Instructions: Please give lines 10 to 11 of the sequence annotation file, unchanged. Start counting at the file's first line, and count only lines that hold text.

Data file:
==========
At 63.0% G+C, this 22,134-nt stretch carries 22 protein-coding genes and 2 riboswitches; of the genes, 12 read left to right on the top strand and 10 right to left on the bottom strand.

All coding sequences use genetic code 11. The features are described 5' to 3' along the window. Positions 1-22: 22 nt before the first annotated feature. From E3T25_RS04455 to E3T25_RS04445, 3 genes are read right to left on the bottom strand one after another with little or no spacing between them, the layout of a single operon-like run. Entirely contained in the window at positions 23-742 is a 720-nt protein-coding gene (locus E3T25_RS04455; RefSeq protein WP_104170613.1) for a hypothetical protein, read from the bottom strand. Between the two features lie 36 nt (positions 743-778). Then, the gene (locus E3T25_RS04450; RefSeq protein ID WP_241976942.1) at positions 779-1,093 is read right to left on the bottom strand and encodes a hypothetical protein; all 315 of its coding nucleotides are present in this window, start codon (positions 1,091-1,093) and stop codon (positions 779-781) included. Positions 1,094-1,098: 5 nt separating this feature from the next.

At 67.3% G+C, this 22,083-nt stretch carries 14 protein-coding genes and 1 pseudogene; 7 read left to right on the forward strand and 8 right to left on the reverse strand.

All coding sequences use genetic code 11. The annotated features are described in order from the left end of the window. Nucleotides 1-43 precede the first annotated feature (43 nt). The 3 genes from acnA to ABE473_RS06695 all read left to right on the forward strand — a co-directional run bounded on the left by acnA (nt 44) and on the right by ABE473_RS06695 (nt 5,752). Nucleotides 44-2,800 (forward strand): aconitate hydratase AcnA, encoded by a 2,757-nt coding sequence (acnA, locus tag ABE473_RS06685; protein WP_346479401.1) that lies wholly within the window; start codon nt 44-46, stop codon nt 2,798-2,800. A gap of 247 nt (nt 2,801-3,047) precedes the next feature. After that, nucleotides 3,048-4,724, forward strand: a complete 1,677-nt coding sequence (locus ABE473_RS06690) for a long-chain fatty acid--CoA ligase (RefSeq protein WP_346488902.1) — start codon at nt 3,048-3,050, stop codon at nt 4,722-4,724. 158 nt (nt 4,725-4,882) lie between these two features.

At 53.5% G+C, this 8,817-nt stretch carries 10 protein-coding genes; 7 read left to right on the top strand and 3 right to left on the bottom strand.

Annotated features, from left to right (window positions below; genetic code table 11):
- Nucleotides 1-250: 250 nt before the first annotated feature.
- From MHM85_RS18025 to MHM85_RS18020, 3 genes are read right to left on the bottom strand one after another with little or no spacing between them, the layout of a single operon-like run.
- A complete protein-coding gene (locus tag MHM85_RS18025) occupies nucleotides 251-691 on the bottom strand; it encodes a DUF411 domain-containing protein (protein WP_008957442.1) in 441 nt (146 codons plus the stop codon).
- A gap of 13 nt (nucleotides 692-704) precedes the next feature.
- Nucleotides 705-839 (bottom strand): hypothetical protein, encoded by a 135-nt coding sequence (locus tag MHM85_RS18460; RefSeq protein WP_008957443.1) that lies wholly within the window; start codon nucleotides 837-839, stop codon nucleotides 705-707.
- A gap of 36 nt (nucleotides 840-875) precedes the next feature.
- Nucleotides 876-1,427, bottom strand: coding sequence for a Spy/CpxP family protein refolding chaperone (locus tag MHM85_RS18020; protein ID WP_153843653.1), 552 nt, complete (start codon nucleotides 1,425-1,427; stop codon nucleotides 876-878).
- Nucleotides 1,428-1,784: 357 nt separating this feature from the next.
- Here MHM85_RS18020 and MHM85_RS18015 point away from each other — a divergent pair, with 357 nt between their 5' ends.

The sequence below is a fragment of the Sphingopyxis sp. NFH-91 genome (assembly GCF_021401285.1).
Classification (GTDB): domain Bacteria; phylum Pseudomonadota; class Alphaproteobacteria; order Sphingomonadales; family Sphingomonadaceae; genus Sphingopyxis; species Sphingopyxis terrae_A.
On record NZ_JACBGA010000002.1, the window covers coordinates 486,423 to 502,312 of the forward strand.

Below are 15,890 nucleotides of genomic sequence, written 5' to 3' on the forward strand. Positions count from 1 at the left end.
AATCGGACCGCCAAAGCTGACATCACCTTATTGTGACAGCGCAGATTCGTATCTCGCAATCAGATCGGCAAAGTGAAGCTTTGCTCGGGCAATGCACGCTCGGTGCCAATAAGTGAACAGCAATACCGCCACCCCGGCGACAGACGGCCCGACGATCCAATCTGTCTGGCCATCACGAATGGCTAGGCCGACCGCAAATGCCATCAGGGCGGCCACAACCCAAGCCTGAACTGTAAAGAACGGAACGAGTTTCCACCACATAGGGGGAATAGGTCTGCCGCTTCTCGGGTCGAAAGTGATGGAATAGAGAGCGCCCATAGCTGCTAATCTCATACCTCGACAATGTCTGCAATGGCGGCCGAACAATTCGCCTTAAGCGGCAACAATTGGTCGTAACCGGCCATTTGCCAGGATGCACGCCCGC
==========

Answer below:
- A gap of 13 nt (nucleotides 692-704) precedes the next feature.
- Nucleotides 705-839 (bottom strand): hypothetical protein, encoded by a 135-nt coding sequence (locus tag MHM85_RS18460; RefSeq protein WP_008957443.1) that lies wholly within the window; start codon nucleotides 837-839, stop codon nucleotides 705-707.